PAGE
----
Healthcare Trends During COVID-19
Of all industries affected by the recent COVID-19 crisis, none have been more critical than the healthcare industry.
Like soldiers at war, medical staff have been and continue to be our warriors on the frontline as the world battles the worst pandemic since the Spanish Flu hit in 1918.
As a leading platform for managing a mobile workforce, a large portion of our clients at Skedulo are in the healthcare sector. We work closely with not-for-profit, medical and allied health organizations to make complex scheduling easy, and facilitate improved transparency of resource utilization, costs, productivity and patient care.
In recent months, we’ve seen a definite increase in appointment scheduling. With many providers offering their services via telehealth and most patients under stay-at-home orders, scheduling health appointments is more convenient than ever before.
While there are plenty of appointments being cancelled for non-essential services, inquiries into coronavirus symptoms and testing are taking their place.
As well as regularly scheduled appointments (such as those required to manage chronic conditions), individuals are facing heightened anxiety and are more likely to make appointments to investigate health concerns. This increase is primarily occurring in dense, urban populations where the spread of coronavirus is a very real possibility. Rural providers don’t appear to be facing the same capacity or scheduling challenges, but they do need support to triage their services.
Currently, home health care providers are also more likely to provide complementary services to address general health and wellbeing. For example, there has been genuine public concern about limited access to essential resources such as food, education, childcare, and so on.
The stress this has caused can lead to chronic medical conditions, which is a great concern for providers. So as the public increasingly reach out to their trusted healthcare professionals for help, we’re seeing more providers deliver resources that would typically be out of scope – such as social or mental health care workers.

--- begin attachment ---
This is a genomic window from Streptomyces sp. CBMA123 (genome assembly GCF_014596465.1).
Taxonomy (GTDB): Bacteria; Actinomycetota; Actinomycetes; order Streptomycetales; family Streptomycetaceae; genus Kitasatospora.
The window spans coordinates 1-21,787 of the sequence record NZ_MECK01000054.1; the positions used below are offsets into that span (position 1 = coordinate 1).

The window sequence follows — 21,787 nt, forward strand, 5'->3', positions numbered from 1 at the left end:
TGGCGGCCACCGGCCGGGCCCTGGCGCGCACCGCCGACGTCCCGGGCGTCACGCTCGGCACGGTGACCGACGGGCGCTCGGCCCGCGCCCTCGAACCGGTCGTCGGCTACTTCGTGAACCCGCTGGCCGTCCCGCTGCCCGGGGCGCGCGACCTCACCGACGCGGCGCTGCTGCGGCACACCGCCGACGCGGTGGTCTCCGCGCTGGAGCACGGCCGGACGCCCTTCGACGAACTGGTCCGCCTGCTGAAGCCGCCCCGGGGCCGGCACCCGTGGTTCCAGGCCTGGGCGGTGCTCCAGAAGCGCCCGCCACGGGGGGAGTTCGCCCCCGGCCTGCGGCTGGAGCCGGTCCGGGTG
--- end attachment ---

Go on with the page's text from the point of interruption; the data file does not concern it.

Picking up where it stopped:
Technology is enabling service continuity
We partnered with our client, Solace Pediatric Home Healthcare, to introduce telemedicine into their operations in mid-March.
As a result, they were able to:
- Complete 85% of the “normal” level of appointments in week 1
- Complete 100% of the “normal” level of appointments in week 2
- Set a new record for the number of appointments completed in week 3
Baby boomers and older generations are a demographic that have been hesitant to adopt telehealth services. However, even they are adopting them out of necessity to maintain their level of care.
In fact, a large global telehealth provider shared that the average age of a person they send tablets and remote patient monitoring devices to is 77. Surprisingly, over 90% of this population can get their technology up and running without the help of tech support.
So while the healthcare industry has been previously resistant to new technology and interoperability, the recent situation has propelled it forward by decades.
From biometric devices to IOT sensors, healthcare workers can easily track health data to gain a better understanding of a patient’s health and environment, making virtual visits even more effective and efficient for stakeholders.
What the healthcare market may look like post COVID-19
It’s highly likely that telehealth services are here to stay, and will continue to enhance the way organizations deliver their care.
Remote patient monitoring via biometric devices (such as blood pressure, pulse oximeter, weight and thermometer) will also continue to grow and enhance the effectiveness of care delivery.
Other potential future changes to healthcare include:
- Increased collaboration and interoperability
- Potential for payment disruption due to the volume of submissions and error
- Increased focus on vaccine tracking and delivery
- Better coverage for determinants of health (environment, education, etc.)
- An awareness around the need to treat underlying causes of chronic conditions
- Data rich decision-making based on real time monitoring
- Advanced analytics, machine learning and AI
It’s possible we will also see healthcare reform in the US. COVID-19 has shown just how disparate and divided the US healthcare system is. So the opportunity to redefine it is top of mind for many in the industry.
This may be the greatest shake up we have ever seen in the healthcare industry in such a short time period. And we are definitely proud to be on the leading edge with our clients as they reposition themselves to meet the demands of a post-COVID world.